# Linear isometry between $c_0$ and $c$

The following question is an exercise and so I’m just looking for advices and not for answers if it’s possible.

I have the following sets in $l^\infty$
$$c_0 := \{x_n \in l^\infty: \lim x_n = 0\} \subseteq c := \{x_n \in l^\infty: \exists \lim x_n\}.$$
And I intend to prove that they are not isometrically isomorphic. I suppose that the problem is that for every $(x_n) \in c_0$ there exists a finite and non-empty set $\{x_{n_i}\}$ such that $|x_{n_i}| = \|x_n\|$ but this is false in $c$, but I don’t know how to continue with this idea. Can you help me?

An interesting fact about this two spaces is that although they aren’t linearly isometric they are linearly homeomorphic given by $T:c \to c_0, T(x_n) = (\lim x_n, x_n-\lim x_n)$. This is too strange to me.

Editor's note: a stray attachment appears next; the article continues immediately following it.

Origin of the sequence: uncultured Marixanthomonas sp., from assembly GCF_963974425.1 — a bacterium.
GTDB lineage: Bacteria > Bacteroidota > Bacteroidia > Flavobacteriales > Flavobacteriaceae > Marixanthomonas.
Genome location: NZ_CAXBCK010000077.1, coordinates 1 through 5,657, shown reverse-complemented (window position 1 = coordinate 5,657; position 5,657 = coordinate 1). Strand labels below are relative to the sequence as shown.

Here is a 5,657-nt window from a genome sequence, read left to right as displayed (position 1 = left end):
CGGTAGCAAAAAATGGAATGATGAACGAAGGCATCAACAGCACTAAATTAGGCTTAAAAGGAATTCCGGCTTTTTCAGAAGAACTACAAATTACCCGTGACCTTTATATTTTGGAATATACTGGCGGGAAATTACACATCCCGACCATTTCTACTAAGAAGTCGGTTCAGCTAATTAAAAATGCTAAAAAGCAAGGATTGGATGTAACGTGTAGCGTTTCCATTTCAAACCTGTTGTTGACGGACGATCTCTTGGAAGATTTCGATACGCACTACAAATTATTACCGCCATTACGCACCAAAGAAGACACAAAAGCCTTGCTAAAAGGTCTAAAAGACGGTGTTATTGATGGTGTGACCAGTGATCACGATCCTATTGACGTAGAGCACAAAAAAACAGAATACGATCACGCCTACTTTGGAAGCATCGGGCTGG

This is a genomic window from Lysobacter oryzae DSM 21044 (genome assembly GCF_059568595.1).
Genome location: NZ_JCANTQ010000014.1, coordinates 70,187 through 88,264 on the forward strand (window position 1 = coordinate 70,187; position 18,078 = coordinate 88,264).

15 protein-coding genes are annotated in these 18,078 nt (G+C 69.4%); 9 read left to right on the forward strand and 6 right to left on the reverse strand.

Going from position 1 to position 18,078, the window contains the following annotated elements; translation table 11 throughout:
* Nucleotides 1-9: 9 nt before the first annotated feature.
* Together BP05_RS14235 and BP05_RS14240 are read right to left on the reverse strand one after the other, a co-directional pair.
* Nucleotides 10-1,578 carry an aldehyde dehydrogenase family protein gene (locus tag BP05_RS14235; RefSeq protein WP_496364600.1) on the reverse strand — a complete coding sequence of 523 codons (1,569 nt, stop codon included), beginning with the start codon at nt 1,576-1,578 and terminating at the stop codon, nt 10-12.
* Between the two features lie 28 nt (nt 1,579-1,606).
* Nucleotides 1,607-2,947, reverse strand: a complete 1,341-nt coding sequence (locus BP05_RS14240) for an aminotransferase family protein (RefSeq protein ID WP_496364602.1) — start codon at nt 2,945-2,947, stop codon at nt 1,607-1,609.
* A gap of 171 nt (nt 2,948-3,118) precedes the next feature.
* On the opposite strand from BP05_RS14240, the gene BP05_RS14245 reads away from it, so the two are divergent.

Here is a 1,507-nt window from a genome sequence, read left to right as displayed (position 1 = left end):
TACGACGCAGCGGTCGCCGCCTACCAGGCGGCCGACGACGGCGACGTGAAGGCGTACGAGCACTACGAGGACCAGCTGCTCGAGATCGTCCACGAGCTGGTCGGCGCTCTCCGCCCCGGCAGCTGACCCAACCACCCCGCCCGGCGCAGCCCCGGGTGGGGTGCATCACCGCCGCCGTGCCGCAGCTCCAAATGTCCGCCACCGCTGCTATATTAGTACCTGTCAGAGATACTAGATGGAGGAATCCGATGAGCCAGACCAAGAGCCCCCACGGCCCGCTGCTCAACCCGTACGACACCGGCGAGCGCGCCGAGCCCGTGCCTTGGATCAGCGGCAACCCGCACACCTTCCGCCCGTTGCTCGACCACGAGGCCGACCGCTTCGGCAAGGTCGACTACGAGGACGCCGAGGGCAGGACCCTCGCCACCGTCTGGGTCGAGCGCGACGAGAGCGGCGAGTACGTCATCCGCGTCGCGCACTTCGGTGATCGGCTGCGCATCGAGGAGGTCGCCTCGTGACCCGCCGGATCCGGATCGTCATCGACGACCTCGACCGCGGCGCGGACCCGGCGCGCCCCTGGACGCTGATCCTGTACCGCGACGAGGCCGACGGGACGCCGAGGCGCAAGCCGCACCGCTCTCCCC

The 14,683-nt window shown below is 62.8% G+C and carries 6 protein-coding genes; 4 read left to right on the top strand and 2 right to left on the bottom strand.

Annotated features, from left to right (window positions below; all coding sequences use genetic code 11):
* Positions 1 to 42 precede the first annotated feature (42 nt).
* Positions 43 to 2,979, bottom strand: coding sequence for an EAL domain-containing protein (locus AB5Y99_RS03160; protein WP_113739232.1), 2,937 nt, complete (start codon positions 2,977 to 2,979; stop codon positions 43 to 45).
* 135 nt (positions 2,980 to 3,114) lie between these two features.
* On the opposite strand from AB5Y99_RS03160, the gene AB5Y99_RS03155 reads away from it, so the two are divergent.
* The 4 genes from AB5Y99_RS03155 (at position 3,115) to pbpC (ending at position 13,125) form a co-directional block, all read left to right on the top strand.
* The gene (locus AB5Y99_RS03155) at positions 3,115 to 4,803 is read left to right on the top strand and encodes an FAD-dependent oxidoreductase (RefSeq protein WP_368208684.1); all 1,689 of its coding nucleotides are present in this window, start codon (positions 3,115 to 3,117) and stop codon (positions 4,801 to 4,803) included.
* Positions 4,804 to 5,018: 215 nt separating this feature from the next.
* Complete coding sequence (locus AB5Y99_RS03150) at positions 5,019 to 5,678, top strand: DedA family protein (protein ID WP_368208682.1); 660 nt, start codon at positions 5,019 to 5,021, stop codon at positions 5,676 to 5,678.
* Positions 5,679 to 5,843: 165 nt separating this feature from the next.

#### Solutions Collecting From Web of "Linear isometry between $c_0$ and $c$"

Hints:

1) Prove that unit ball of $c$ have a lot of extreme points. In fact there are $\mathfrak{c}$ extreme points but this is not important for the solution.

2) Prove that unit ball of $c_0$ have no extreme points.

3) Prove that if $x$ is an extereme point of unit ball of some normed space $X$, and $i:X\to Y$ is an isometry, then $i(x)$ is an extreme point of unit ball of $Y$.

4) The rest is clear.